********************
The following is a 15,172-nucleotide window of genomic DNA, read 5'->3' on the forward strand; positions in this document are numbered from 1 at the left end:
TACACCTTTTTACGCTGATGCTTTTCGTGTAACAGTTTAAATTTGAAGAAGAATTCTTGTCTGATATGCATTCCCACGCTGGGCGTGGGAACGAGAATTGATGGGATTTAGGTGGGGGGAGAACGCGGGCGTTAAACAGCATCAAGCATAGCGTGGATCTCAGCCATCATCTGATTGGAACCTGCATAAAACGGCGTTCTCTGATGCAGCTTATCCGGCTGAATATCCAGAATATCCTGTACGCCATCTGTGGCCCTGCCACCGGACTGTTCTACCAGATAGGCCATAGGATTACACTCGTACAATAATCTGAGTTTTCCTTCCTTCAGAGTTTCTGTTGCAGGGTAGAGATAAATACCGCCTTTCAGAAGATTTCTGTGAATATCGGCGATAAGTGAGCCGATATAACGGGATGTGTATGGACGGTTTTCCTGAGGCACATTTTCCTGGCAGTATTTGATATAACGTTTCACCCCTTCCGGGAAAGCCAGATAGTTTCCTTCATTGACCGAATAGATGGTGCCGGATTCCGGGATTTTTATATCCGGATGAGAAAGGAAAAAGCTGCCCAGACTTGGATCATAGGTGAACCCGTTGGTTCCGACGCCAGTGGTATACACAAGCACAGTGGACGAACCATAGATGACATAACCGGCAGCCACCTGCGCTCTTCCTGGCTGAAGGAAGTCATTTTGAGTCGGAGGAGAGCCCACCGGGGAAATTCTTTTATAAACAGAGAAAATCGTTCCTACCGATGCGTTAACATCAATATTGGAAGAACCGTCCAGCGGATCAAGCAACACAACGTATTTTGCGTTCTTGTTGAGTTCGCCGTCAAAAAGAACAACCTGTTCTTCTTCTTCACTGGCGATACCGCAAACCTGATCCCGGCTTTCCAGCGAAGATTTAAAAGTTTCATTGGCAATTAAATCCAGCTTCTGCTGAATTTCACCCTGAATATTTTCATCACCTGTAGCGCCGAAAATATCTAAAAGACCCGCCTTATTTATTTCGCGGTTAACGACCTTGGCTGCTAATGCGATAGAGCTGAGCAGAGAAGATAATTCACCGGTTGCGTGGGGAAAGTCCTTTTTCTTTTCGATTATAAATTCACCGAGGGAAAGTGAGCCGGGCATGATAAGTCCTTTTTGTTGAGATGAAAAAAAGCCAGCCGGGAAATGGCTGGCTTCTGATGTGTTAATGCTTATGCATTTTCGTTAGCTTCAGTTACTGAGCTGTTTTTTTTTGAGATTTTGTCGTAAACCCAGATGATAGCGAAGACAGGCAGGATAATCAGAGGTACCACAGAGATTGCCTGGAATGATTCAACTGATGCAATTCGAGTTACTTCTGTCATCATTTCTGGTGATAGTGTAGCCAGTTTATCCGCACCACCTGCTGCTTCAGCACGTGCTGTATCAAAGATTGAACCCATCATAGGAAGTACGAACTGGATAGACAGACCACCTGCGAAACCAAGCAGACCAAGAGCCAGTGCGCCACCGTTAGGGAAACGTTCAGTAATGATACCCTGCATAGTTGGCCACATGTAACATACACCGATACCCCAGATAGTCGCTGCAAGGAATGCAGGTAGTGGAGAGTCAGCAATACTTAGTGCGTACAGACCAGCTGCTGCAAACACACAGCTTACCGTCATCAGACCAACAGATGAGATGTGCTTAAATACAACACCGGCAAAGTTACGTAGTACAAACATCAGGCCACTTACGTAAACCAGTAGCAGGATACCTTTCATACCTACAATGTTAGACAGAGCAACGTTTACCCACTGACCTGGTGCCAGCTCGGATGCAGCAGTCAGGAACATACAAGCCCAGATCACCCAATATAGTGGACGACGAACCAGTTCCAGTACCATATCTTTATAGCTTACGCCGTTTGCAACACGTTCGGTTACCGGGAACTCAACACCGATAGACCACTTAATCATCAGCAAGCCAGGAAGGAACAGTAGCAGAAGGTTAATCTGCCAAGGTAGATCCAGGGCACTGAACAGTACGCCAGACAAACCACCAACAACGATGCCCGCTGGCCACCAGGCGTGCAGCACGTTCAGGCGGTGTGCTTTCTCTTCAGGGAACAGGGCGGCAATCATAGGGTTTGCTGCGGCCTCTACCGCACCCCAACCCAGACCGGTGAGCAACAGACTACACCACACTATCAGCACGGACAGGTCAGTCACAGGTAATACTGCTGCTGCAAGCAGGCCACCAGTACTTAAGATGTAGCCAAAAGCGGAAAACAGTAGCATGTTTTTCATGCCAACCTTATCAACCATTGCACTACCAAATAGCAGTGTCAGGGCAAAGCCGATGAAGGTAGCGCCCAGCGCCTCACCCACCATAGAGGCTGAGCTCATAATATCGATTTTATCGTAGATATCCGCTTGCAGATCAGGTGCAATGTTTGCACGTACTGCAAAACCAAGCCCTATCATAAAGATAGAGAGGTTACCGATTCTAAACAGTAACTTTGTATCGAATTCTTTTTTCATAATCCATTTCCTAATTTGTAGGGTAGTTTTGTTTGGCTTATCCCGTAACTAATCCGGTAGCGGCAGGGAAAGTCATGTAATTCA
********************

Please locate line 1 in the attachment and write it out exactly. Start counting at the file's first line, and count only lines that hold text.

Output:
The following is a 15,172-nucleotide window of genomic DNA, read 5'->3' on the forward strand; positions in this document are numbered from 1 at the left end: